Session 13: Foot/Ankle and Trauma

17. November
09:00 - 10:00
Lokale: 01+02
Chair: Morten S Larsen and Ellen H-Petersen

110. Patient-reported outcomes after conservative treatment of Achilles tendon rupture with 11 weeks' immobilisation and non-weight bearing
Mette Frank Fenger1, Per Hviid Gundtoft2, Nanna Rolving1, Louise Mortensen1
1. Department of Physiotherapy and Occupational Therapy, Aarhus University Hospital 2. Department of Orthopaedics, Aarhus University Hospital

Background: Treatment strategies for Achilles Tendon Rupture varies considerably. At Aarhus University Hospital, patients treated conservatively for achilles tendon ruptures follow a restrictive regime with immobilization for 11 weeks with late weight bearing (after 10 weeks) and no motion of the ankle during the treatment period.
Aim: To test the following hypothesis. A restrictive regime for Achilles Tendon Ruptures result in: 1. Low rate of re-rupture 2. Better Achilles Tendon Rupture Score (ATRS), due to smaller risk of elongation.
Materials and Methods: This was a questionnaire-based cross-sectional cohort study including patients with conservatively treated Achilles tendon rupture treated at Aarhus University Hospital between January 1, 2020 and July 31, 2022. A questionnaire including the ATRS was sent electronically to patients treated conservatively at AUH within the past 24 months. Additionally, patients were asked about reruptures, non- healed tendons, deep venous thrombosis and work status. ATRS scores were compared to data from Danish Achilles Database (DADB), which included patients, who follow a more liberal regime.
Results: Out of the 110 patients that received a questionnaire 100 responded. 83% were male and mean age was 55.6. The cohort was divided into three groups based on time from Rupture to questionnaire: group 1 (6-12 months) consisted of 36 patients, group 2 (12-24 months) consisted of 30 patients, and group 3 (>24 months) consisted of 34 patients. The mean ATRS scores were 49.0 in Group 1, 48.7 in Group 2, and 60.9 in Group 3. In DADB scores for similar patient groups were found to be 48.7, 57.7 and 64.0. Four patients (4%) had a rerupture, four patients (4 %) had a non-healed achilles tendons, and four (4%) patients experienced a DVT.
Interpretation / Conclusion: Assuming a minimal clinical important difference of 8 points on ATRS, we found no benefits in regards to neither ATRS scores nor reruptures between our study populations with a restrictive regime compared to group with a less restrictive regime.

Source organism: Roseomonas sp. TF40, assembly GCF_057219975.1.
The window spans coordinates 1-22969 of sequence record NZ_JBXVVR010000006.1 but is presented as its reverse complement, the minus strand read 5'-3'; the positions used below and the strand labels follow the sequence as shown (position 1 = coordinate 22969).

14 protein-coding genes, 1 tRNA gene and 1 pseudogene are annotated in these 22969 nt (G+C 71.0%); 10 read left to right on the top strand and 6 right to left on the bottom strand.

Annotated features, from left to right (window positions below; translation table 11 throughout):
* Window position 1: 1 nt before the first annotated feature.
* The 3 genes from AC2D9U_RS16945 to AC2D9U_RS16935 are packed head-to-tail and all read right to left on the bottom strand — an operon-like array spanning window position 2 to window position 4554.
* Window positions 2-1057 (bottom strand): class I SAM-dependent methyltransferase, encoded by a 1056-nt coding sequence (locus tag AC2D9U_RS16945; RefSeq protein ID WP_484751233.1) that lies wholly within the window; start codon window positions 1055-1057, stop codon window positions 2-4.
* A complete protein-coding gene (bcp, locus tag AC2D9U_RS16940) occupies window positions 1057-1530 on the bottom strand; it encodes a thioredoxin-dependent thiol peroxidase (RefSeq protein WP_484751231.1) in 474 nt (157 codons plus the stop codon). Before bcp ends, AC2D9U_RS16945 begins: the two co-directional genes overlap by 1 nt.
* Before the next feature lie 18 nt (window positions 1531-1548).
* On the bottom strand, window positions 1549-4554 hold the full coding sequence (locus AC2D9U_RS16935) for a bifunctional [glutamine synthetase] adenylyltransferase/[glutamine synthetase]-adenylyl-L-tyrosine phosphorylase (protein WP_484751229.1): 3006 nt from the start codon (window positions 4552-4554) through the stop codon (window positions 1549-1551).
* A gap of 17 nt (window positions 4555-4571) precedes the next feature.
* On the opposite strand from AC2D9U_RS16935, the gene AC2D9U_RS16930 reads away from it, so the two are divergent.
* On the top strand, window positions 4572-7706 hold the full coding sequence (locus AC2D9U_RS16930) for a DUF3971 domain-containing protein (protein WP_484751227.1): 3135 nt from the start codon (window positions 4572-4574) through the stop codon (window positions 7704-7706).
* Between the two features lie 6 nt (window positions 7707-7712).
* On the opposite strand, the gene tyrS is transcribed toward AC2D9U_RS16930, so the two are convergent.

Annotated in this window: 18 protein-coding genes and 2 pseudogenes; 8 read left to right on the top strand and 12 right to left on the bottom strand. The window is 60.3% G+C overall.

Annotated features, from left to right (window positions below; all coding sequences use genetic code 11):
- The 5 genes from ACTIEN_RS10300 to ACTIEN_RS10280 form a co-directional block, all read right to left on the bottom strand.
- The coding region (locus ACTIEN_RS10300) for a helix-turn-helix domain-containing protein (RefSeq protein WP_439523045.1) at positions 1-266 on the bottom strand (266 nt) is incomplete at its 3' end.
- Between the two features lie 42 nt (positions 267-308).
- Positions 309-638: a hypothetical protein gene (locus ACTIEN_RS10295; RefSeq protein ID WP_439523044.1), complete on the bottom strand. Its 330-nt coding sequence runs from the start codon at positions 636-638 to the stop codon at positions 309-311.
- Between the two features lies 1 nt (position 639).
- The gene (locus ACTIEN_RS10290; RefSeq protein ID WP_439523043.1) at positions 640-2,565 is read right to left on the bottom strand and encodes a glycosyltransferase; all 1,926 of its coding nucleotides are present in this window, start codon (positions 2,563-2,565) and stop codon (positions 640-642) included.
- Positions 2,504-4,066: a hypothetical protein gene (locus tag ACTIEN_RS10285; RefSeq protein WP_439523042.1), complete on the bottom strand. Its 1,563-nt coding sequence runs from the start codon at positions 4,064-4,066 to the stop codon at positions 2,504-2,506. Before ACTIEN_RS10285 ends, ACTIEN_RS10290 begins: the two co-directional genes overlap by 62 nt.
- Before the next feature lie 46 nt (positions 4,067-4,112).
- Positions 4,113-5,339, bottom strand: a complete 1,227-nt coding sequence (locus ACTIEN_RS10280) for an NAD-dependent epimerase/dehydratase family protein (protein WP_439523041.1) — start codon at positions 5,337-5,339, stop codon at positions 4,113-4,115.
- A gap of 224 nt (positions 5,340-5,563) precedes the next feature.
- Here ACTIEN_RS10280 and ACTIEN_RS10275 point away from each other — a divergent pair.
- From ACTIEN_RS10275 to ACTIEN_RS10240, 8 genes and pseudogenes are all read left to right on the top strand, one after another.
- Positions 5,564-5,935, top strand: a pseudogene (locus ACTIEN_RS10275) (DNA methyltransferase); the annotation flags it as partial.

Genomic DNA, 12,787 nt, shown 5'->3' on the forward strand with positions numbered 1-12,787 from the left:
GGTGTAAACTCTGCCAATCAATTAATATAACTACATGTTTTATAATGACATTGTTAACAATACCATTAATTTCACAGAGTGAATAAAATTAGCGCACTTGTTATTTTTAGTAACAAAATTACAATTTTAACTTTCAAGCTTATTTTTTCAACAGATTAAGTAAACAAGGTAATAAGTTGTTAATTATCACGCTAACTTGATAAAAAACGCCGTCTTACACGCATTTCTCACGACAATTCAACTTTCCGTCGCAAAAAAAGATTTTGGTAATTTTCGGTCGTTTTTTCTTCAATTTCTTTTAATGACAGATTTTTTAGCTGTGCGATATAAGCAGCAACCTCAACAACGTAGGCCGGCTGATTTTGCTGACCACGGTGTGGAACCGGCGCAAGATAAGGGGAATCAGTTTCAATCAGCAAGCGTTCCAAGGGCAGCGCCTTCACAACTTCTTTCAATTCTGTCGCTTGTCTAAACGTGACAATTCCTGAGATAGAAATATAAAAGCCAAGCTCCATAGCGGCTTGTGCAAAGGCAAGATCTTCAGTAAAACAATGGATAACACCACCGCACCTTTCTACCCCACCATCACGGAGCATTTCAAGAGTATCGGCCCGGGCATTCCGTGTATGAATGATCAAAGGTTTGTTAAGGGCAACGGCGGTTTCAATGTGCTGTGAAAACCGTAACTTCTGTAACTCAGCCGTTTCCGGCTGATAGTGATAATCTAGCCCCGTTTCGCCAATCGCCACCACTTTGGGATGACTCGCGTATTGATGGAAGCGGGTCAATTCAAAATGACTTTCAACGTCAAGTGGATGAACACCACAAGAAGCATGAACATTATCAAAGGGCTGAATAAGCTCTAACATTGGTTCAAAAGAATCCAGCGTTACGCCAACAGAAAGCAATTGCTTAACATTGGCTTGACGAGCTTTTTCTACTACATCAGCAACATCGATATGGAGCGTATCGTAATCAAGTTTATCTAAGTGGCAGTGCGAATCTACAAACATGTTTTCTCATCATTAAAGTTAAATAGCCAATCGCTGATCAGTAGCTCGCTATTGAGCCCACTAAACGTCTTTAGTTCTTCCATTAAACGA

111. Adaption and validation of the EFAS Score PROM for Danish speaking foot and ankle patients
Mick Nielsen1, Jens Kurt Johansen2, Anna Kathrine Pramming3, Jeannette Østergaard Penny4
1. Department of Orthopaedic, University Hospital Zealand; 2. Department of Orthopaedics Copenhagen university hospital Hvidovre; 3. Department of Orthopaedic, University Hospital Zealand; 4. Department of Orthopaedic, University Hospital Zealand;

Background: The European foot and Ankle Society has developed the 6 question EFAS score, as a common European Patient reported outcome measures (PROM) covering patients with foot and ankle pathologies.
Aim: To translate and adapt the EFAS score into Danish. Furthermore to perform a validation, reliability and responsiveness testing of the new score.
Materials and Methods: Translation and adaptation in accordance with guidelines from Beaton et. al. 2000 We aimed for 100 foot and ankle patients, 50 of those as test-retest. Control group of 70 foot- healthy individuals was planned. Patients filled out pre- and 6 months post- surgery evaluation of the EFAS-DK score. Statistics: Validity: Floor, ceiling effect, Effect size (ES) EFAS-DK more than 0.8. and large difference between patient and control was expected. Reliability: precision, test-re-test ICC, Measurement error and smallest detectable change (SDC) Responsiveness: effect size and minimal important change (MIC). Interpretability: SDCResults: No major challenges were encountered during the translation process. We included 123 patients, 96 of those completed the scores. Females/male: 64/32, age mean/median: 58/59, 20 to 85 years. 47 completed the test-retest. 66 controls included, age mean/median 51/52 (23-79). 45 returned the 6 months evaluation. EFAS-DK mean(SD) range. pre-operative: 8,5(5,4) 0 to 24, 6 months post-op: 14,0(5,3) 1 to 24, Controls baseline: 22,8 (1,8)17 to 24. Mean changes in total EFAS-DK score pre-to- post-op was 5,5. test-re-test: 0,1 Controls -0,5. Floor/ceiling effect for preoperative patients 2/96 and 1/96, for controls 0/45 and 27/45. Effect size EFAS-DK patient: 1,0 Effect size EFAS-DK control 0.3 Test-retest ICC; 0.93, Measurement error 1,37 and SDC: 3,2 MIC:1,5 EFAS points.
Interpretation / Conclusion: The ES is large for patients and low for controls. Low floor and ceiling effect. The ICC demonstrates excellent reliability. As for responsiveness the SDC by the patient was higher than the MIC which may reflect a weakness in our anchor questions. Overall, the EFAS-DK score seems to reliably identify relevant changes. Half the patients felt a large improvement in their foot, but as a general their operated foot are far from normal at 6 months postoperative.

112. Long-term outcome in a large cohort after operative stabilization of the deltoid ligament of the ankle.
Michael Rindom Krogsgaard1, Henrik Palm1, Kenneth Obionu1, Yvette Astrup Cramer1, Naja Bjørslev Lange1, Tobias Haak1, Christian Dippmann1
Department of Orthopedic Surgery, Bispebjerg and Frederiksberg University Hospital, Copenhagen, Denmark.

Background: 40 % of patients with chronic ankle instability have pathology of the deltoid ligament (DL), and DL reconstruction (DLR) can be indicated. DL instability can lead to ankle OA. Series after DLR are small.
Aim: Long-term follow-up of DLR in a large group of patients.